The song remains the same: Exceptionalists against the application of the law
In a recent article for the San Francisco Daily Journal I examine Google v. Equustek: a case currently before the Canadian Supreme Court involving the scope of jurisdiction of Canadian courts to enjoin conduct on the internet.
In the piece I argue that
a globally interconnected system of free enterprise must operationalize the rule of law through continuous evolution, as technology, culture and the law itself evolve. And while voluntary actions are welcome, conflicts between competing, fundamental interests persist. It is at these edges that the over-simplifications and pseudo-populism of the SOPA/PIPA uprising are particularly counterproductive.
The article highlights the problems associated with a school of internet exceptionalism that would treat the internet as largely outside the reach of laws and regulations — not by affirmative legislative decision, but by virtue of jurisdictional default:
The direct implication of the “internet exceptionalist’ position is that governments lack the ability to impose orders that protect its citizens against illegal conduct when such conduct takes place via the internet. But simply because the internet might be everywhere and nowhere doesn’t mean that it isn’t still susceptible to the application of national laws. Governments neither will nor should accept the notion that their authority is limited to conduct of the last century. The Internet isn’t that exceptional.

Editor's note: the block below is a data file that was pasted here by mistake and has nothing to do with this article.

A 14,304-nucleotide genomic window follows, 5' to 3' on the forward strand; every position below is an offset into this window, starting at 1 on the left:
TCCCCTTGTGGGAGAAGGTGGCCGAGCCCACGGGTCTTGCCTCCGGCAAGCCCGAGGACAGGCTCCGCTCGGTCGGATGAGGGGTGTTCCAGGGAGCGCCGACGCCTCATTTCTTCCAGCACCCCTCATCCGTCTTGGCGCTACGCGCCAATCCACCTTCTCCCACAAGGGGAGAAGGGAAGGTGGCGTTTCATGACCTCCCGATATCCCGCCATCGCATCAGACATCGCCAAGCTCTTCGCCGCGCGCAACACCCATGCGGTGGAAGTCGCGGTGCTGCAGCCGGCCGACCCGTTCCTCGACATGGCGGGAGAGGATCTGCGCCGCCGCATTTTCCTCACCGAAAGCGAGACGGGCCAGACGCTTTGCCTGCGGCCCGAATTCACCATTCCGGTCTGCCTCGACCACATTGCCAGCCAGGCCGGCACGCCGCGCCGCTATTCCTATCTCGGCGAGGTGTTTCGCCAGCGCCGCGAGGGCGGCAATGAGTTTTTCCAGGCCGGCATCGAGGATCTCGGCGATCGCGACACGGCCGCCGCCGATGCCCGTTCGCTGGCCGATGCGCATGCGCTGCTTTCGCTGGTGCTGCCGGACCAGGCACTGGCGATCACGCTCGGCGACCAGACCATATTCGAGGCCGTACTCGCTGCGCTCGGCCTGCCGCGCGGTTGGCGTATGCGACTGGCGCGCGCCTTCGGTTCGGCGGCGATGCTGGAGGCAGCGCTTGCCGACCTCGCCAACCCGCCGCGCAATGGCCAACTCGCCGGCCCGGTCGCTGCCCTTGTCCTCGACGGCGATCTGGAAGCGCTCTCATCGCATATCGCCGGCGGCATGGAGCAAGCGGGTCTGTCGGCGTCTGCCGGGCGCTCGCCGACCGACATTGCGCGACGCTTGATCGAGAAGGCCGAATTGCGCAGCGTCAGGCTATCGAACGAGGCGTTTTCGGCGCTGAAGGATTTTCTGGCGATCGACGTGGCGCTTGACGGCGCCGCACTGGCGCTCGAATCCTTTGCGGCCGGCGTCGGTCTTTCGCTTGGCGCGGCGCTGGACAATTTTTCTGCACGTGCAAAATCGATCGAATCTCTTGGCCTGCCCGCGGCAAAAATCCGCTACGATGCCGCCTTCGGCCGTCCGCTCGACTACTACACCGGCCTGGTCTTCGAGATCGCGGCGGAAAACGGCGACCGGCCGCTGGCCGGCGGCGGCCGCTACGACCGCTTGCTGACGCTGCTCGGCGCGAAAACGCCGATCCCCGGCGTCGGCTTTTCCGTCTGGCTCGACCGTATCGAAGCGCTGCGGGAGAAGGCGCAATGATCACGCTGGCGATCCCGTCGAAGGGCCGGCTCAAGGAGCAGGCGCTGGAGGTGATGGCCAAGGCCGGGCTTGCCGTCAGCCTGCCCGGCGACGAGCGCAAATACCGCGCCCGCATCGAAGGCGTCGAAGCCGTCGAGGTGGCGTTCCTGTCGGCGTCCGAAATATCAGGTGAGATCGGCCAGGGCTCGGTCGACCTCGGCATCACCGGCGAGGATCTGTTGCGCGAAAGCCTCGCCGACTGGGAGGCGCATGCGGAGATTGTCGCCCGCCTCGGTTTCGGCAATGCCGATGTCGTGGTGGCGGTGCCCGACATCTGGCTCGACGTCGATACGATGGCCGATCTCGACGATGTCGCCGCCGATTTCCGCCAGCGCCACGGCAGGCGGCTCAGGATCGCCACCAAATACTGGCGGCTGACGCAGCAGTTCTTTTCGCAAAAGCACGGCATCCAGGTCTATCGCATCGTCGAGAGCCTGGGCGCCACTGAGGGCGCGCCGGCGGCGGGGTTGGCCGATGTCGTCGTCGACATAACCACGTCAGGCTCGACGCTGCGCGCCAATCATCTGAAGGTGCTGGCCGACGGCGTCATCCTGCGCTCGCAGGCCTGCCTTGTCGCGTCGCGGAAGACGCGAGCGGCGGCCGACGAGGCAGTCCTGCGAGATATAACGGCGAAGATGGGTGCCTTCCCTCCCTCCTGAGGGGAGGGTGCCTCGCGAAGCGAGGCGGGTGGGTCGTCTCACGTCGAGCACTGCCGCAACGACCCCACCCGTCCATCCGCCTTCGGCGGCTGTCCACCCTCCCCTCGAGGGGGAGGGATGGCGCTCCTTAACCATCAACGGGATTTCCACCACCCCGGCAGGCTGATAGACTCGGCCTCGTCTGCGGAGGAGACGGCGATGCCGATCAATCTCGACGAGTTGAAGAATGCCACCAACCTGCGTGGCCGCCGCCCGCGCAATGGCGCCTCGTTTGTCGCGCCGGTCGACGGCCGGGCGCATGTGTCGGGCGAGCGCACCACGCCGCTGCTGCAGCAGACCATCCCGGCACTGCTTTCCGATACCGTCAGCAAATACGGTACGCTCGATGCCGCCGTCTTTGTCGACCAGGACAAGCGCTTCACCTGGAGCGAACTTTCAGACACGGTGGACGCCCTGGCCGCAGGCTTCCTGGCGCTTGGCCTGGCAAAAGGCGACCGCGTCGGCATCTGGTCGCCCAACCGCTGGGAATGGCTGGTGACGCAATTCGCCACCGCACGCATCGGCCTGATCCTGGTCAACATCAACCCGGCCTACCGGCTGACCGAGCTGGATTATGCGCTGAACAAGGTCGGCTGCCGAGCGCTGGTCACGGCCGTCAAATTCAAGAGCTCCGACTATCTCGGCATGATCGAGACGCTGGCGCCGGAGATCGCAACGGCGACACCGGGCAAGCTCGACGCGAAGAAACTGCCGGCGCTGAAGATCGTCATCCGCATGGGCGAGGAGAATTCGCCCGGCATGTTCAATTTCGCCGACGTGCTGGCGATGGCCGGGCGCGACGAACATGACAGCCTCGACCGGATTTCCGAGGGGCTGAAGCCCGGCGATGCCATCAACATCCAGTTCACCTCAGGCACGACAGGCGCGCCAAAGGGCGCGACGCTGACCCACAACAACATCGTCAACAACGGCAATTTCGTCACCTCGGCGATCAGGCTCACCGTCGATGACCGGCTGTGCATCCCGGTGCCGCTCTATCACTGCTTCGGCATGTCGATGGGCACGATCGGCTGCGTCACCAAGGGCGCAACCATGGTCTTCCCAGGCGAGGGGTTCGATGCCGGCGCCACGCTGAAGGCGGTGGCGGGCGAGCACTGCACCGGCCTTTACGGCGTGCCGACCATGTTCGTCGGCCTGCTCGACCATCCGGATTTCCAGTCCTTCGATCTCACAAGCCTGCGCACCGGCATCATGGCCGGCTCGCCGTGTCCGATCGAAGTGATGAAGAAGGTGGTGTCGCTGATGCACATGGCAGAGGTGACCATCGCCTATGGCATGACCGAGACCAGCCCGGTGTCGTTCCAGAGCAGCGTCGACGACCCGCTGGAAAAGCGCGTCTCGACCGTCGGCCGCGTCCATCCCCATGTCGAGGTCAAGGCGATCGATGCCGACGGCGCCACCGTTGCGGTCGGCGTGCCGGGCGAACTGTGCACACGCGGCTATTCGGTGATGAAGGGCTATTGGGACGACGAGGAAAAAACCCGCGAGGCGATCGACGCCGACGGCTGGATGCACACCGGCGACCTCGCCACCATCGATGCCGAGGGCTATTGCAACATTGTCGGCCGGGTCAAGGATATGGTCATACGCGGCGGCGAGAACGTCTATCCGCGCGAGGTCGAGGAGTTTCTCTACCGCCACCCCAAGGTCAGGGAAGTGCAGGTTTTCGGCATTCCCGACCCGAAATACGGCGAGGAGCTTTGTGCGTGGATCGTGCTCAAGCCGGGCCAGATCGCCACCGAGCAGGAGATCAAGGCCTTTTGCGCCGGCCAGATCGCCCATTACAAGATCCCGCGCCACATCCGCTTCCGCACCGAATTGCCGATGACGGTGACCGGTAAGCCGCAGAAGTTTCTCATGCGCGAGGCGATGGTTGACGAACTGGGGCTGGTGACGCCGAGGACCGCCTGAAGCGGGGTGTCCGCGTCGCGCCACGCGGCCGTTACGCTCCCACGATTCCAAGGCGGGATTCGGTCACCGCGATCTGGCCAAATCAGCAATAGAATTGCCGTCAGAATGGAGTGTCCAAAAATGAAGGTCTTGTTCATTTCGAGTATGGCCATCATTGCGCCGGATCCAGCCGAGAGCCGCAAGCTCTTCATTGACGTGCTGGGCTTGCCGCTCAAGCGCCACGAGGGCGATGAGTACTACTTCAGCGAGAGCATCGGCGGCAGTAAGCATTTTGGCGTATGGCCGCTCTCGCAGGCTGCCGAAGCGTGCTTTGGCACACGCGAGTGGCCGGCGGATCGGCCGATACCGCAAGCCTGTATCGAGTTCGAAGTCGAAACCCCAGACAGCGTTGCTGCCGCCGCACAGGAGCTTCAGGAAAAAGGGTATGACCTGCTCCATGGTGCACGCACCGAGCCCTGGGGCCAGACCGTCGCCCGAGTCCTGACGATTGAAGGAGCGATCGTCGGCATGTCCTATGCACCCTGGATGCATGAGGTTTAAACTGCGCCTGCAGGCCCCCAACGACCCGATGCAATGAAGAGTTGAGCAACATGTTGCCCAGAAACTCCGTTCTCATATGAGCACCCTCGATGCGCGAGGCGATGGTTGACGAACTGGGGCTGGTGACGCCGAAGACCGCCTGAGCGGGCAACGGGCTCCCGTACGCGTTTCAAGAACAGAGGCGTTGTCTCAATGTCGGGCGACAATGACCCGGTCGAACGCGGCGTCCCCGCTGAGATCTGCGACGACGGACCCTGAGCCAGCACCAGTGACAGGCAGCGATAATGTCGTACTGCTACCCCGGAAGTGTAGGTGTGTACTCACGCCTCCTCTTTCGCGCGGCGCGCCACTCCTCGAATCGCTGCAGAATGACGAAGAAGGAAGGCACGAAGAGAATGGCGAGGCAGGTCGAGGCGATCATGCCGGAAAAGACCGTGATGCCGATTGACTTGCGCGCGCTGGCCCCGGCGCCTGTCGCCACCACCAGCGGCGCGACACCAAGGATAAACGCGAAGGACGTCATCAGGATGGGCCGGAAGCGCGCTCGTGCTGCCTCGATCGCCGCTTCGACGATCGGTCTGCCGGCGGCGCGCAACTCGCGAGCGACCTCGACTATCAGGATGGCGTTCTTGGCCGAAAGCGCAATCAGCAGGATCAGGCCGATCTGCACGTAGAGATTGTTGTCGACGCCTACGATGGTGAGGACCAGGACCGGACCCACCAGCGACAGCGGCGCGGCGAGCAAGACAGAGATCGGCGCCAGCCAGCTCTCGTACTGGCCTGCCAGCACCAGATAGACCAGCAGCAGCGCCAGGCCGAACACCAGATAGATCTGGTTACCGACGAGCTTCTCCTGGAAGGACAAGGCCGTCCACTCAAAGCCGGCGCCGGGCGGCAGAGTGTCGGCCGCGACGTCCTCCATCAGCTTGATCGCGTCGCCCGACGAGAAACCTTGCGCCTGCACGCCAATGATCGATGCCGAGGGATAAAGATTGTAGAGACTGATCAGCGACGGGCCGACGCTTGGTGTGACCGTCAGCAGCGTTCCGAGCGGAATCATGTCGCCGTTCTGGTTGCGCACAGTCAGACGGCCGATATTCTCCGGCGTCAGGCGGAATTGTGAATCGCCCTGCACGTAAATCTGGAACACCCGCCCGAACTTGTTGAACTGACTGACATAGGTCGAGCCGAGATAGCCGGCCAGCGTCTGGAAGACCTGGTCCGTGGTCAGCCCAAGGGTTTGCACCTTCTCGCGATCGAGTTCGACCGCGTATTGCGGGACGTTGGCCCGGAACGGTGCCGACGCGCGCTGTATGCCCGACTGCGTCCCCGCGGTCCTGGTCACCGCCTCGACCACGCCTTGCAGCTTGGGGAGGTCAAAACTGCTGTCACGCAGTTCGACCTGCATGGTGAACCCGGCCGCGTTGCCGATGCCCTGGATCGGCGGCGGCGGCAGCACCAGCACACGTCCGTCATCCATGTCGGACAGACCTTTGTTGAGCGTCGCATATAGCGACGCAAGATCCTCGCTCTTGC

Read the whole thing!
Filed under: copyright, google, intellectual property, international, international politics, internet, Jurisdictional competition, technology Tagged: Canada, comity, copyright, Equustek, google, international law, internet exceptionalism, piracy